Try out different types of rigs, and even modify them yourself. Don’t get stuck on one rig if you see minimal results.
There are several catfishing techniques you can try out. Here’s a brief description and tips for each of the techniques.
- Catfishing with a tight line
This is the most basic catfishing technique. You simply cast the bait in a place you see fit, keep the fishing line tight, and wait for the bite. Use this technique to lure the catfish closer to the surface or the shore, rather than hitting the bottom with your bait.
This is also one very simple catfishing technique if you have the opportunity to fish from a boat. Cast the bait from the side of the boat, and watch for the bite, as the boat drifts with the wind. This technique covers a lot of areas, so you basically can’t go home empty-handed.
This is a technique mostly used for catching channel catfish. It entails dropping baits between the rocks and around rip rap shorelines to catch spawning catfish. We recommended using this technique from mid-May to late June.
Catfish move a lot depending on the water temperature and time of year. But generally, in most lakes, there is something called the “catfish zone”. It’s an area between depths of 15 to 20 feet, where catfish usually reside. It’s important to say they are bottom feeders, so you won’t be wrong if you target the bottom of a lake or river whit your bait. They also come to shallow waters during the summer nights, to hunt for food.
It depends on the type of catfish. Channel catfish are attracted to strong scents, so the best bait would be a stinky punch or dip bait. Blue catfish are mostly caught using cut bait, such as cut herring or other smaller fish. For more information on what are the best catfish baits, be sure to check the Best catfish Baits article.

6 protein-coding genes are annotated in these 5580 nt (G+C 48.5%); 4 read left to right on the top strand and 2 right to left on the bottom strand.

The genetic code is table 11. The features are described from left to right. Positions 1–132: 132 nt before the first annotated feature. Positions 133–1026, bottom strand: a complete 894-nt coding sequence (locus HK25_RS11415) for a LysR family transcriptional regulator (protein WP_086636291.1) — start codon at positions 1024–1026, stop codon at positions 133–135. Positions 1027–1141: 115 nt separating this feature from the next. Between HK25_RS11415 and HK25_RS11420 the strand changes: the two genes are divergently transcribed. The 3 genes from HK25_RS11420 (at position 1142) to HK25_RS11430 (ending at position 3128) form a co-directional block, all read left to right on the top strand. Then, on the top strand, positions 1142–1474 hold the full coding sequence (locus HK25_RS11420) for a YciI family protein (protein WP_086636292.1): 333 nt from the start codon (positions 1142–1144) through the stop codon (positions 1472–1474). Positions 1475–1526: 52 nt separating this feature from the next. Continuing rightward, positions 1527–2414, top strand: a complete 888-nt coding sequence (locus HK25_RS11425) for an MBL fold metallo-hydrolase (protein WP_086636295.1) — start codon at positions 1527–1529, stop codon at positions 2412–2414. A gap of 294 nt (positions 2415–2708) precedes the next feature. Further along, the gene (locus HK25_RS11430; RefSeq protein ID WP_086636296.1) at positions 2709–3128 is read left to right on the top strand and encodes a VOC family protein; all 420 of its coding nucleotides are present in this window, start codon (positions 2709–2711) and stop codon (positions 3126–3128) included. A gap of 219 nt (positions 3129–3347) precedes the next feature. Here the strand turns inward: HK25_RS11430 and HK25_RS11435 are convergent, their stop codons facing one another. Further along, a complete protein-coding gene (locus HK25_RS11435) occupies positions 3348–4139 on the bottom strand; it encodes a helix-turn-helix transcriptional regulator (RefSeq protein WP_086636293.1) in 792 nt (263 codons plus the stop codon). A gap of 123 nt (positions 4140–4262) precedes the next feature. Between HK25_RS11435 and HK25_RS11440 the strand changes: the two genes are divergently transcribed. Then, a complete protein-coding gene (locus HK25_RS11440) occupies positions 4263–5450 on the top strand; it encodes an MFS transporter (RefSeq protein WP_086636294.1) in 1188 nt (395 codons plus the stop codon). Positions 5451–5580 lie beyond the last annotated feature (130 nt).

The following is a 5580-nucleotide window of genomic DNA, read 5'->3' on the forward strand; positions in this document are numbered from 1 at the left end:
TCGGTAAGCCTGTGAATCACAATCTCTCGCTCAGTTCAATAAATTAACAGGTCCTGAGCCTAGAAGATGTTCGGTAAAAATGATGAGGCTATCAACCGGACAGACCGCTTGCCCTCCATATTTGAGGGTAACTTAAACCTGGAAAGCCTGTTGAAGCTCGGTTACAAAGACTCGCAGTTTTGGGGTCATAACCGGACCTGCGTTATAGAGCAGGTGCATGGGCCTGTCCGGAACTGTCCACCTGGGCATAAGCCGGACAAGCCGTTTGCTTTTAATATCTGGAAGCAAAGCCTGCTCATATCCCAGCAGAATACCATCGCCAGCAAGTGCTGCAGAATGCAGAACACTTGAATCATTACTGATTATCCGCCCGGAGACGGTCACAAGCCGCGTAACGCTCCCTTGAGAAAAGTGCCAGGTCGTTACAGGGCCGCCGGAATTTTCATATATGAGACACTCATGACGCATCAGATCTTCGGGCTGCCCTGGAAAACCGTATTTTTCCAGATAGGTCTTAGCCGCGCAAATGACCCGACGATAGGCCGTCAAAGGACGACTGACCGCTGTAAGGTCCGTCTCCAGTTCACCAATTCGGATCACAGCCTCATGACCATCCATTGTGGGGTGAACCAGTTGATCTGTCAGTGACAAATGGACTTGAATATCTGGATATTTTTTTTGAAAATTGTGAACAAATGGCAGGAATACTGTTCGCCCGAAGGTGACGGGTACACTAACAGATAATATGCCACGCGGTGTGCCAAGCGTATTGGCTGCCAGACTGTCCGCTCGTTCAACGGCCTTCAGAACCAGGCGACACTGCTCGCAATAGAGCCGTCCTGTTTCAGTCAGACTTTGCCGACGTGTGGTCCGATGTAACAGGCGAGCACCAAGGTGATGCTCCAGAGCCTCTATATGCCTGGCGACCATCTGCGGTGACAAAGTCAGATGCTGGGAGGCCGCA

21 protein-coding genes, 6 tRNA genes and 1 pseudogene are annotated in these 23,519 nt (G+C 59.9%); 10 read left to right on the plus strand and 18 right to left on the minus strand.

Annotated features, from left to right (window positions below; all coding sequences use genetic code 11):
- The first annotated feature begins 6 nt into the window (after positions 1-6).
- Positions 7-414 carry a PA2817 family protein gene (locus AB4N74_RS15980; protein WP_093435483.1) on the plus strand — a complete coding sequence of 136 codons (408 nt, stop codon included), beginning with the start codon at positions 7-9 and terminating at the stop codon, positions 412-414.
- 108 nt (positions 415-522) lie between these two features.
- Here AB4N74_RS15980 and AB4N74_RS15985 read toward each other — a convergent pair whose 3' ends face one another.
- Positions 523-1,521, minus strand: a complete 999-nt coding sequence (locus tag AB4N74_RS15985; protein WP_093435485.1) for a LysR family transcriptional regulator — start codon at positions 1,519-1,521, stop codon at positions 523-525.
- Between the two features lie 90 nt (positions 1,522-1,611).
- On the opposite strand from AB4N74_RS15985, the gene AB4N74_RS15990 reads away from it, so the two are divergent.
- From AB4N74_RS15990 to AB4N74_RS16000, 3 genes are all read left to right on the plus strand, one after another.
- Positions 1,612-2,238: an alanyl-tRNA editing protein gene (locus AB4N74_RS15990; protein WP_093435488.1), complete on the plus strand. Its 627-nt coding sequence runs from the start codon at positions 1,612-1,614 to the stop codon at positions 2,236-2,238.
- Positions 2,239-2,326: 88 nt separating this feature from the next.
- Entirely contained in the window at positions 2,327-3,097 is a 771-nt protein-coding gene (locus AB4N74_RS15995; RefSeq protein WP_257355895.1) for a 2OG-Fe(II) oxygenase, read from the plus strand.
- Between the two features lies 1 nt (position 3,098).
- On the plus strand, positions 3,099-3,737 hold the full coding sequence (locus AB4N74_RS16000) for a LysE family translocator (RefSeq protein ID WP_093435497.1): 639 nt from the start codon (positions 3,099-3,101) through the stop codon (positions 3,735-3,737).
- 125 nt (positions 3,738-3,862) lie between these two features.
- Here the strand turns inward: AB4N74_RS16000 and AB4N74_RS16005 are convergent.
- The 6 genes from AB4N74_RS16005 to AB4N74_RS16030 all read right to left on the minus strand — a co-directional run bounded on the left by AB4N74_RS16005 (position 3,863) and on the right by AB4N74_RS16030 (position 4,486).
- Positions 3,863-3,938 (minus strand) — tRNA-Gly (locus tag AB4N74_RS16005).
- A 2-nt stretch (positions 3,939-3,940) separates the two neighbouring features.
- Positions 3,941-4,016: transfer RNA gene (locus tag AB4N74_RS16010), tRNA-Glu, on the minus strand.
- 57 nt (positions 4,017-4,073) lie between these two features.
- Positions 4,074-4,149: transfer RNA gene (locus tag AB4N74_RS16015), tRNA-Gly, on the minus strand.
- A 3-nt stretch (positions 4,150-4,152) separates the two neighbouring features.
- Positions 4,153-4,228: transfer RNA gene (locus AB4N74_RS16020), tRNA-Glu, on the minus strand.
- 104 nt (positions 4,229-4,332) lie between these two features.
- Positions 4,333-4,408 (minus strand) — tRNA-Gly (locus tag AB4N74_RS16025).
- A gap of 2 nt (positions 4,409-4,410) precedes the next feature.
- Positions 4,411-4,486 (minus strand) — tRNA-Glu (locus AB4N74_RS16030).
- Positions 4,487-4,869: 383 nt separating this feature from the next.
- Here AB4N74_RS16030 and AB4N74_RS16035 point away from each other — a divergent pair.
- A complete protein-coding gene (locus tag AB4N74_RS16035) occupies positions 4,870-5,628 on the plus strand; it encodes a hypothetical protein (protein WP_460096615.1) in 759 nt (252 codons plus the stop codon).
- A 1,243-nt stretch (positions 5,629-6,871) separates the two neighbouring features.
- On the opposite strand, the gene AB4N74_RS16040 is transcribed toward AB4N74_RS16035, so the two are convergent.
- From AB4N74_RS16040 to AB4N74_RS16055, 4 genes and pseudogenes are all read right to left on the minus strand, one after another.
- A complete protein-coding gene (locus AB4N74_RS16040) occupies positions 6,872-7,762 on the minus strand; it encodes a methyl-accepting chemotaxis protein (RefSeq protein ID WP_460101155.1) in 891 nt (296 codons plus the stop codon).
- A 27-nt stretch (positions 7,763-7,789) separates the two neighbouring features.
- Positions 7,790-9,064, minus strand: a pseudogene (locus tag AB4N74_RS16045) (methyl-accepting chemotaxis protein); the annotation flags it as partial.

Catfish can be caught in both shallow and deep water. It’s recommended to fish in shallow waters during the night, which is when catfish feed in warmer seasons. During the day you may have better luck when fishing in deeper waters. In the colder months, it’s the opposite – catfish feed in the warmest time of day.
Yes. Catfish are generally more active during the nighttime. In the summer months, they leave their holes and go hunting in more shallow waters. This isn’t the case during the winter, since deeper water is warmer, they stay there during the cold nights.
Catfishing is a lot of fun and you should definitely give it a try. We hope you’ll find this guide useful, and also end up with an icebox full of fresh cats. Don’t be afraid, use different gear variations, change fishing spots if you don’t get bites, and we promise you’ll do great! In case you have further questions about anything catfish-related, be sure to check out some of our many articles on this topic.